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Top 10 most read GaBI Online articles in 2019 Posted 31/01/2020

It has once again been a busy year for biosimilars. One of the most important milestones for biosimilars in 2019 was the World Health Organization (WHO) pilot programme to prequalify rituximab and trastuzumab biosimilars. Other subjects of interest for biosimilars were US Food and Drug Administration (FDA) and European Medicines Agency (EMA) approvals, naming and regulation of biosimilars, as well as biosimilar guidance, uptake and switching.

Biosimilars remained the most widely covered topic in GaBI Online during 2019. Below is a list of the top 10 most read articles in 2019. Follow the links in the titles of each article to find out more …

Top 10 most read GaBI Online articles (title and link*)

Distinct suffixes will aid biosimilar competition, says new research

FDA approves adalimumab biosimilar Hadlima

FDA approves rituximab biosimilar Ruxience

EMA accepts first application for Chinese-made biosimilar HLX02

WHO prequalification for rituximab and trastuzumab: first results

Achieving consistent regulation for biosimilars

WHO releases Q&A on biosimilars evaluation

Uptake of biosimilars in different countries varies

Biosimilars – to switch or not to switch

FDA issues final guidance on interchangeable biologicals

*Arranged in top 10 order with the most read article listed first

From this ‘most read’ articles overview, the issue of naming for biosimilars was the most popular, topping the charts. This covered a literature review, which found that the differential naming of originator and biosimilar products supports accurate pharmacovigilance and promotes biosimilar uptake. The literature review by Michael Sarshad and colleagues was published in GaBI Journal [1].

FDA approvals were also very popular, with FDA’s approval of adalimumab biosimilar Hadlima coming in second position on the list. This was followed by FDA’s approval of rituximab biosimilar Ruxience in third position.

The acceptance by EMA of the first ‘China-developed’ biosimilar, in the form of proposed trastuzumab biosimilar (HLX02) came in at number four in the Top 10 most read.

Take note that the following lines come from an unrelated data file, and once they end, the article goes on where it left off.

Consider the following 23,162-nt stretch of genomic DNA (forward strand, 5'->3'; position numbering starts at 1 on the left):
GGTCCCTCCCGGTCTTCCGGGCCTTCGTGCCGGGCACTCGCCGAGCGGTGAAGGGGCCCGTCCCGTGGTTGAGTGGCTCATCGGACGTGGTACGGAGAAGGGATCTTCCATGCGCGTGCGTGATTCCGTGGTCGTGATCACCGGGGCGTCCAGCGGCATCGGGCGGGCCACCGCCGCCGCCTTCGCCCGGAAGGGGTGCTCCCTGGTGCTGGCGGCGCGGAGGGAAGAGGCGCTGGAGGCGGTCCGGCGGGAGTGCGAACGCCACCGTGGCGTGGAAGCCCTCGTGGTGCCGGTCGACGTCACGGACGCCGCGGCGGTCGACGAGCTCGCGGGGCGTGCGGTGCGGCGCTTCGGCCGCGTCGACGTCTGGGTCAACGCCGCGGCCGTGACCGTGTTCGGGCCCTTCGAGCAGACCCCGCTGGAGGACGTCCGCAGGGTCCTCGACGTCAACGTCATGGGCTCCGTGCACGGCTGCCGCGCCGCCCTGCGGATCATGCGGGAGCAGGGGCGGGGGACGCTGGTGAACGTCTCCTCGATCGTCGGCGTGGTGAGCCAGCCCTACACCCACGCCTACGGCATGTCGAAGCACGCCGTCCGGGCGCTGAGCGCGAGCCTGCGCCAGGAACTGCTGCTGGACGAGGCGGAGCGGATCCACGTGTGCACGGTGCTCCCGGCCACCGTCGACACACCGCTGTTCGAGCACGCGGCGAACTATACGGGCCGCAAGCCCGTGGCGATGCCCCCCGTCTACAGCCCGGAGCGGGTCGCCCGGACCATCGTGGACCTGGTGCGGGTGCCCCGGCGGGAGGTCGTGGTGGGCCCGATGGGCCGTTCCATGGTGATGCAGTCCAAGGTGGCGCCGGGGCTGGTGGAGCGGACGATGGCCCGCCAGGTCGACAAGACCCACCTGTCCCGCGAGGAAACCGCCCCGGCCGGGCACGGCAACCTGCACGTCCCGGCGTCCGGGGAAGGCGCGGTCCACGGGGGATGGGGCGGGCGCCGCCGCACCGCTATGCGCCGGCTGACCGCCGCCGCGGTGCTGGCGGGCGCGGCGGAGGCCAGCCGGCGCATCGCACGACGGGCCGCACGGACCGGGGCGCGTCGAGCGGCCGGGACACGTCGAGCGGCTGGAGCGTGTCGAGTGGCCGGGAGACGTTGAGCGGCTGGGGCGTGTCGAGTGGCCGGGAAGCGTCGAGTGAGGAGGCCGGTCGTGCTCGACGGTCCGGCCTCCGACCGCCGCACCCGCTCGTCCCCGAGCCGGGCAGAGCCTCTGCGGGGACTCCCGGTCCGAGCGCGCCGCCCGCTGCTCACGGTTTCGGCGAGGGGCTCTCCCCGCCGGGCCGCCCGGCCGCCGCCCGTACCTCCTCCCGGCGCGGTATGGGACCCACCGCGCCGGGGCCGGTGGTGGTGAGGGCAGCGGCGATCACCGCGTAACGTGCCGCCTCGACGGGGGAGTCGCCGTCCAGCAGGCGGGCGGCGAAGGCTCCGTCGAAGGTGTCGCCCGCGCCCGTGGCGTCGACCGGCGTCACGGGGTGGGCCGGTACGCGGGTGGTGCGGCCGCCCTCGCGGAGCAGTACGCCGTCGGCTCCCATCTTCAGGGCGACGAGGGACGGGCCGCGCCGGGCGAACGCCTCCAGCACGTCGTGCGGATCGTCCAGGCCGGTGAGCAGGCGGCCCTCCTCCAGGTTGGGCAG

During 2019, EMA approved two adalimumab biosimilars (Idacio and Kromeya), a subcutaneous form of infliximab (Remsima SC) and a pegfilgrastim biosimilar (Pegfilgrastim Mundipharma). An adalimumab biosimilar (Cyltezo) and a rituximab biosimilar (Rituzena, previously Tuxella) were also withdrawn. This brings the total number of biosimilars approved in the European Union to 56 [2].

The fifth most popular article was the WHO pilot programme to prequalify rituximab and trastuzumab biosimilars. WHO announced the pilot for prequalifying biosimilars in October 2017 [3]. It was confirmed that the pilot for the prequalification of these drugs was launched in June 2018. Rituximab and trastuzumab are among the first monoclonal antibody therapies to be listed in WHO Model List of Essential Medicines. In fact, in December 2019, WHO successfully prequalified its first biosimilar; trastuzumab supplied by Samsung Bioepis. The biosimilar was found to be comparable to the originator product in terms of efficacy, safety and quality, and is now eligible for procurement by United Nations agencies and for national tenders [4]. In November 2019, WHO also launched a prequalification programme for biosimilar insulin [5].

With increasing demand for harmonization between regulators in different regions across the globe, it is perhaps not surprising that an article on achieving consistent regulation for biosimilars also made it into the top 10 ‘most read’ articles, in sixth position. Dr Gillian Woolett of healthcare consultancy Avalere Health, gave a presentation focusing around the biosimilars market in the US at the 17th Biosimilar Medicines Conference in The Netherlands. The latter half of her presentation focused on regulatory issues, particularly the need for consistent application of regulatory principles for biological drugs. She said there needs to be more awareness that all biological drugs vary – whether they are reference product or biosimilar – in order for biosimilars to succeed in the US.

At the same conference, WHO outlined a new Q&A document to assist with the regulatory evaluation of biosimilar products. The article covering the content of this presentation hit the top 10 ‘most read’ articles at number seven. WHO says that its Q&A document complements the existing guidelines and deals with a number of issues regarding licensing biosimilars, reference biologicals, quality, non-clinical and clinical evaluation and pharmacovigilance.